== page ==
Aesthetics: A Memoir (Hardcover)
Born to working-class parents in a small town in Italy, and reared in Chicago, Ivan Brunetti (b. 1967) was drawn to cartoons and comic strips from an early age. Finding inspiration in Spider-Man and Peanuts, he began crafting his own stories and gradually developed a unique style that he applied to imaginative, sometimes shocking subjects. The dark humor of his graphic novels earned him a cult following, yet his illustrations have had broad appeal. Now recognized as an award-winning cartoonist and illustrator, Brunetti has published his work in the New Yorker, the New York Times Magazine, and McSweeney's, among others.
This eye-popping illustrated autobiography by Brunetti traces his artistic trajectory and output, from youthful doodles to his latest cover illustrations and comic strips. Aesthetics: A Memoir unearths a trove of previously unpublished materials, including working drawings, sketches for cartoons, book covers, personal photographs, and items from the artist's collection of toys and handmade objects. In an introductory essay and captions, Brunetti explains--in a voice that is as quirky, smart, and clear as his drawings--his creative process and aesthetic sensibility. This overarching retrospective conveys Brunetti's philosophy of life and cartooning through his keen words and unforgettable images.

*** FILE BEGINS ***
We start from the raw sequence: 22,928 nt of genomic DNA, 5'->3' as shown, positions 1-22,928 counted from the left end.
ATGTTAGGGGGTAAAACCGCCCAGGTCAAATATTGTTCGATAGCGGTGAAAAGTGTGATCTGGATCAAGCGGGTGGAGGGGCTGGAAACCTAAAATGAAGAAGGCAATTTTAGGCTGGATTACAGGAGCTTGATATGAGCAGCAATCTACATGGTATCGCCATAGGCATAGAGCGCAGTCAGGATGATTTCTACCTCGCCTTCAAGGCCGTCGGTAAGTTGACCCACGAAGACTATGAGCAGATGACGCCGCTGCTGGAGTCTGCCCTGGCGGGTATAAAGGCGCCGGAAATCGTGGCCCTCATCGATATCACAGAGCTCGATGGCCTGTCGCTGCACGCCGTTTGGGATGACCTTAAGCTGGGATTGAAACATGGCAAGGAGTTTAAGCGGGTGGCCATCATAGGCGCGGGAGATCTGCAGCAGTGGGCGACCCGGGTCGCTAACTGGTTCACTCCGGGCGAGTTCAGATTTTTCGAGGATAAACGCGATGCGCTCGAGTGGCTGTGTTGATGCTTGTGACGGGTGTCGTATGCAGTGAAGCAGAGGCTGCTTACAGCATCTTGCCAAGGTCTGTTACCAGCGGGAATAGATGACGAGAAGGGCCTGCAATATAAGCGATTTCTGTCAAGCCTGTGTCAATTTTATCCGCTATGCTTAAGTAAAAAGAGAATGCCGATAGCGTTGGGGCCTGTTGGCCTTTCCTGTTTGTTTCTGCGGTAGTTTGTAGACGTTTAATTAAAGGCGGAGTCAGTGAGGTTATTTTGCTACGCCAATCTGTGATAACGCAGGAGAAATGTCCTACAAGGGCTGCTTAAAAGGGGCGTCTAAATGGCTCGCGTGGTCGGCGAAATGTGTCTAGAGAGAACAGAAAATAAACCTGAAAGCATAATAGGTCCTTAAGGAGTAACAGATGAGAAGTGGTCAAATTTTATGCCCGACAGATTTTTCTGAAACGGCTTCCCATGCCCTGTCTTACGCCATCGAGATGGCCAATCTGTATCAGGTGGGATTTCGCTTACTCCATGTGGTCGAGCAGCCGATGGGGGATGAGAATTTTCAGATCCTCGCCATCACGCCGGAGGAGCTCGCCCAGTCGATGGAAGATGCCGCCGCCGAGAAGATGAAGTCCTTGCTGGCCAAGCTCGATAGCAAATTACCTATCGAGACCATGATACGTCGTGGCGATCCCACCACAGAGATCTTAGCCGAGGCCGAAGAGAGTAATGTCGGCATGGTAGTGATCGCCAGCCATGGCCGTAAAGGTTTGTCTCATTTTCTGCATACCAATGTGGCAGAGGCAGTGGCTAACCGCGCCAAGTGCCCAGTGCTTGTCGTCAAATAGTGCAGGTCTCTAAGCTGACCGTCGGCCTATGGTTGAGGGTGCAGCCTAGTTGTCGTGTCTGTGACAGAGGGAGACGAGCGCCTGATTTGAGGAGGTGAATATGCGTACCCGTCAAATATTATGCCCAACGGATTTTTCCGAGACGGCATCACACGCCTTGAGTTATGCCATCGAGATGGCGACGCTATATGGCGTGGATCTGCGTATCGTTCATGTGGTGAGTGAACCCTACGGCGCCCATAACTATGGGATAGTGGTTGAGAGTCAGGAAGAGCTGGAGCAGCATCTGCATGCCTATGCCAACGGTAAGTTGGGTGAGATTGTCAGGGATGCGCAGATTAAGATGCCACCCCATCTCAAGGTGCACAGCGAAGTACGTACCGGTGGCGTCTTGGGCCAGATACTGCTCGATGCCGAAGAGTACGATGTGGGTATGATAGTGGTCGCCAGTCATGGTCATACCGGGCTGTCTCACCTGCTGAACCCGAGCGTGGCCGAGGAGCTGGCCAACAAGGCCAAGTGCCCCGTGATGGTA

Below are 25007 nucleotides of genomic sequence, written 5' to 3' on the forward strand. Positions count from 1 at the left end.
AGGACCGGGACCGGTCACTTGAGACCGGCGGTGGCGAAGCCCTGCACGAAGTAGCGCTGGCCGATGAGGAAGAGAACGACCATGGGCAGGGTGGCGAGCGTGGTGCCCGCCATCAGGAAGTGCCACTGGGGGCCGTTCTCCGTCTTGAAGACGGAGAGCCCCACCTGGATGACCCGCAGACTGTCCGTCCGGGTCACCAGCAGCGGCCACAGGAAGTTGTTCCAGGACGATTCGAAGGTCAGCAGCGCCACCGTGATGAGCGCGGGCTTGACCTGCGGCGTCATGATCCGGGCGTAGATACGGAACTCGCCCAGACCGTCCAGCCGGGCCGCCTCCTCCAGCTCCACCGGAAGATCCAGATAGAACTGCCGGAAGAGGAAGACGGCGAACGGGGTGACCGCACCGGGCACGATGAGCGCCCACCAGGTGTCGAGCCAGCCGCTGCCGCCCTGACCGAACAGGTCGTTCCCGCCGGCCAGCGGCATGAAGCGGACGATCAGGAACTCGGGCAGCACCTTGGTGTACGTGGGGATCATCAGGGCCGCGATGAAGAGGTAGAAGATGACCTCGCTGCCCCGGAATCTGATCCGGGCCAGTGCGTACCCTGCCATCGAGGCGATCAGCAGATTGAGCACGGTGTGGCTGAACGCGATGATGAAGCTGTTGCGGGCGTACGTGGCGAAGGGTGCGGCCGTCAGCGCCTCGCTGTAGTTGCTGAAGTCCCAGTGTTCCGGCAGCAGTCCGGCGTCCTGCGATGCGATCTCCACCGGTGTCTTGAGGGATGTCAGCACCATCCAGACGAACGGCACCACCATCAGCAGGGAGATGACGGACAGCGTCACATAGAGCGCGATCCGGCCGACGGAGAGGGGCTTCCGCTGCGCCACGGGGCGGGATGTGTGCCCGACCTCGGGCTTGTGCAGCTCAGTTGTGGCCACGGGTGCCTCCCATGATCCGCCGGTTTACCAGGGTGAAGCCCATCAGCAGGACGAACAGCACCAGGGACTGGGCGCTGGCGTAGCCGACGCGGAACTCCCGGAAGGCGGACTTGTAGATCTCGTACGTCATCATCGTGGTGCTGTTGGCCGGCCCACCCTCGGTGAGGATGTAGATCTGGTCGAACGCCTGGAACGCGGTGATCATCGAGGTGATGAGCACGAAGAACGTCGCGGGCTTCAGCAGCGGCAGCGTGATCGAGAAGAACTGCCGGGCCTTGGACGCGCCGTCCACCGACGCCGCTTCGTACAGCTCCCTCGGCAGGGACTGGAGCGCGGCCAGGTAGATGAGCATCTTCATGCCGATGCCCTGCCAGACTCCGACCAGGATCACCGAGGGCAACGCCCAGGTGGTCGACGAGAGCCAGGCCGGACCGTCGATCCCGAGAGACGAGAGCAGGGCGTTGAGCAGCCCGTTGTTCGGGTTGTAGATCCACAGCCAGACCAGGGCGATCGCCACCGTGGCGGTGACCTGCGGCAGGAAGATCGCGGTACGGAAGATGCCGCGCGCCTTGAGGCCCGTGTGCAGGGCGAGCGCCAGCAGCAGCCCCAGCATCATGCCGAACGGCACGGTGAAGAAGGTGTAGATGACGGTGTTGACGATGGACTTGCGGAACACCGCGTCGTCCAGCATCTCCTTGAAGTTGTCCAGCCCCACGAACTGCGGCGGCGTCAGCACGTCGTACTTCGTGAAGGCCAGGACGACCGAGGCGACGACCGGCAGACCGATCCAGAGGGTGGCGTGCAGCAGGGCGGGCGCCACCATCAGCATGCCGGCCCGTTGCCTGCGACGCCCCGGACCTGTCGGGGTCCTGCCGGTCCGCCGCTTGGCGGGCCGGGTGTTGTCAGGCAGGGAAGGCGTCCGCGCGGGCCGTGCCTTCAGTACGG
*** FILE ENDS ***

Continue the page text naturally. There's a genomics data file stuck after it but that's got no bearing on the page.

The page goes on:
About the Author
Ivan Brunetti has published several graphic novels and taught courses on editorial illustration and comics at the University of Chicago and Columbia College Chicago.
“A handsomely designed encapsulation of the artistic life of a unique American illustrator . . . essential for fans but fascinating for those new to Brunetti’s work as well.” —Kirkus Reviews
"Indispensable . . . superbly designed . . . an appropriately indefinable book for an artist whose distinct career phases defy convention."—Jeffrey O. Gustafson, The Comic Pusher
-Jeffrey O. Gustafson
"[A] handsome collection . . . the curation and captions here might make this his most revealing work yet . . . [an] impressive volume."—Jake Austin, Chicago Tribune